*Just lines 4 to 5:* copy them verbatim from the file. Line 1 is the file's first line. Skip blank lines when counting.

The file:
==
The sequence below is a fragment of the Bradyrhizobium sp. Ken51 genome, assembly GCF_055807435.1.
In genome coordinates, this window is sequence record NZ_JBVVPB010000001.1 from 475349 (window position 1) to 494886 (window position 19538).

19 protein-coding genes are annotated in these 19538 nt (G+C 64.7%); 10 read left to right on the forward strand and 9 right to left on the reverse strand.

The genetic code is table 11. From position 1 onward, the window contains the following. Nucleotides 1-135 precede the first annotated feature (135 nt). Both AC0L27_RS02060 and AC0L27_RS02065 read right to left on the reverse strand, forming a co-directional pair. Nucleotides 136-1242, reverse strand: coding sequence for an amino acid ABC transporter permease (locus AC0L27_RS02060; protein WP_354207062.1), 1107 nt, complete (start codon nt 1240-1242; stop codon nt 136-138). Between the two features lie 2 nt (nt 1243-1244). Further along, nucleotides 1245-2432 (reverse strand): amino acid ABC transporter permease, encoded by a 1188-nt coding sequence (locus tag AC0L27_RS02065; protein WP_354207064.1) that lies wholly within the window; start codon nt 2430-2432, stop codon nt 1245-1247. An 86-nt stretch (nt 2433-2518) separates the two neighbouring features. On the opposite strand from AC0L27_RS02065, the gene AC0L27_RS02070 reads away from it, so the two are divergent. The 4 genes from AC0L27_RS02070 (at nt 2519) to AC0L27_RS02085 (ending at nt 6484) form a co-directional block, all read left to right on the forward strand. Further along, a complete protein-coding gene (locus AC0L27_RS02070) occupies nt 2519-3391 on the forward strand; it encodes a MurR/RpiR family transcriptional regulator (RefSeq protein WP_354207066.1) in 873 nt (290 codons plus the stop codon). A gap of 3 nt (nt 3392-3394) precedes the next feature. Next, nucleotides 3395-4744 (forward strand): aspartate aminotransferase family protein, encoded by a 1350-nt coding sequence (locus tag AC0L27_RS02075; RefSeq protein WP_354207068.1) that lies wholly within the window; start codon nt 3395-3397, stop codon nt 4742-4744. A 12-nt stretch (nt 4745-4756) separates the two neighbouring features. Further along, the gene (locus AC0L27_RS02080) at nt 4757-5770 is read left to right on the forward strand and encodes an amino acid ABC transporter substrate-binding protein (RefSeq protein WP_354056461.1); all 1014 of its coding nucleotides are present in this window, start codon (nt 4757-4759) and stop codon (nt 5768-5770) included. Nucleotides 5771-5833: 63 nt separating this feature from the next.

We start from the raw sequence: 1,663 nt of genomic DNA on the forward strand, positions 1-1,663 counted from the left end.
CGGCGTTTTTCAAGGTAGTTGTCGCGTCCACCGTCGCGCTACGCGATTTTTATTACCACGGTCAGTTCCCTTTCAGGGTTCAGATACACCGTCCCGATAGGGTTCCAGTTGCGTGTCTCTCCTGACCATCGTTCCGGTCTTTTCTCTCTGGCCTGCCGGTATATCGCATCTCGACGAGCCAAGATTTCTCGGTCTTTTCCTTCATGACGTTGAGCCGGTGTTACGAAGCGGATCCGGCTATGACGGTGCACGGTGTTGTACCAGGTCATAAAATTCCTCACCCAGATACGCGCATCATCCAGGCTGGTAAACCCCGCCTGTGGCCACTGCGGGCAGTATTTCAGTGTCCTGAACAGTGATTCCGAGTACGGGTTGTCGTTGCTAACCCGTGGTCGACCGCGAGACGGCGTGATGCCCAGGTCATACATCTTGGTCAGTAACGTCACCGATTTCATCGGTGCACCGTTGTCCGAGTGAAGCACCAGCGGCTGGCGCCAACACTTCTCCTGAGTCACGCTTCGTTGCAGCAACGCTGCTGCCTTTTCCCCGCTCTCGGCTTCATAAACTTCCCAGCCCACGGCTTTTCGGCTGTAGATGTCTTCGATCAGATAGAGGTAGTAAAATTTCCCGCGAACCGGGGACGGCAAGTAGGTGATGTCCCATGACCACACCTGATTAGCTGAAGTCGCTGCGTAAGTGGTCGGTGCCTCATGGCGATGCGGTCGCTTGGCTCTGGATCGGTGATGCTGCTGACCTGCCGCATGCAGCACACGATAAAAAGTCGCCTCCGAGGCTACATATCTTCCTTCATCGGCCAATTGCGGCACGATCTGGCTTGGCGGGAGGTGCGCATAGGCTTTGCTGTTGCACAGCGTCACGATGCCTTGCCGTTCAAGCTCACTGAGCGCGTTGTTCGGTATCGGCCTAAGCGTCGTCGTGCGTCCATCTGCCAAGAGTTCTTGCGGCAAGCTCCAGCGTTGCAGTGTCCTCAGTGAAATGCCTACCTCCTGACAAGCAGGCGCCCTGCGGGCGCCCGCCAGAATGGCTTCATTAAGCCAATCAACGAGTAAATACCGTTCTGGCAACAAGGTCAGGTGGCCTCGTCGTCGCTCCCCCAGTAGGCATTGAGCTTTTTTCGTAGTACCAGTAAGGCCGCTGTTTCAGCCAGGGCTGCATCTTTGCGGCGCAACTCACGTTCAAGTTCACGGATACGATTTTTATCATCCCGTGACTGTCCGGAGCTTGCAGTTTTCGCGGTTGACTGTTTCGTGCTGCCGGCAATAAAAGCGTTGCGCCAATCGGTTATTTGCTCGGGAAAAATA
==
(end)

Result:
The genetic code is table 11. From position 1 onward, the window contains the following. Nucleotides 1-135 precede the first annotated feature (135 nt). Both AC0L27_RS02060 and AC0L27_RS02065 read right to left on the reverse strand, forming a co-directional pair. Nucleotides 136-1242, reverse strand: coding sequence for an amino acid ABC transporter permease (locus AC0L27_RS02060; protein WP_354207062.1), 1107 nt, complete (start codon nt 1240-1242; stop codon nt 136-138). Between the two features lie 2 nt (nt 1243-1244). Further along, nucleotides 1245-2432 (reverse strand): amino acid ABC transporter permease, encoded by a 1188-nt coding sequence (locus tag AC0L27_RS02065; protein WP_354207064.1) that lies wholly within the window; start codon nt 2430-2432, stop codon nt 1245-1247. An 86-nt stretch (nt 2433-2518) separates the two neighbouring features. On the opposite strand from AC0L27_RS02065, the gene AC0L27_RS02070 reads away from it, so the two are divergent. The 4 genes from AC0L27_RS02070 (at nt 2519) to AC0L27_RS02085 (ending at nt 6484) form a co-directional block, all read left to right on the forward strand. Further along, a complete protein-coding gene (locus AC0L27_RS02070) occupies nt 2519-3391 on the forward strand; it encodes a MurR/RpiR family transcriptional regulator (RefSeq protein WP_354207066.1) in 873 nt (290 codons plus the stop codon). A gap of 3 nt (nt 3392-3394) precedes the next feature. Next, nucleotides 3395-4744 (forward strand): aspartate aminotransferase family protein, encoded by a 1350-nt coding sequence (locus tag AC0L27_RS02075; RefSeq protein WP_354207068.1) that lies wholly within the window; start codon nt 3395-3397, stop codon nt 4742-4744. A 12-nt stretch (nt 4745-4756) separates the two neighbouring features. Further along, the gene (locus AC0L27_RS02080) at nt 4757-5770 is read left to right on the forward strand and encodes an amino acid ABC transporter substrate-binding protein (RefSeq protein WP_354056461.1); all 1014 of its coding nucleotides are present in this window, start codon (nt 4757-4759) and stop codon (nt 5768-5770) included. Nucleotides 5771-5833: 63 nt separating this feature from the next.

We start from the raw sequence: 1,663 nt of genomic DNA on the forward strand, positions 1-1,663 counted from the left end.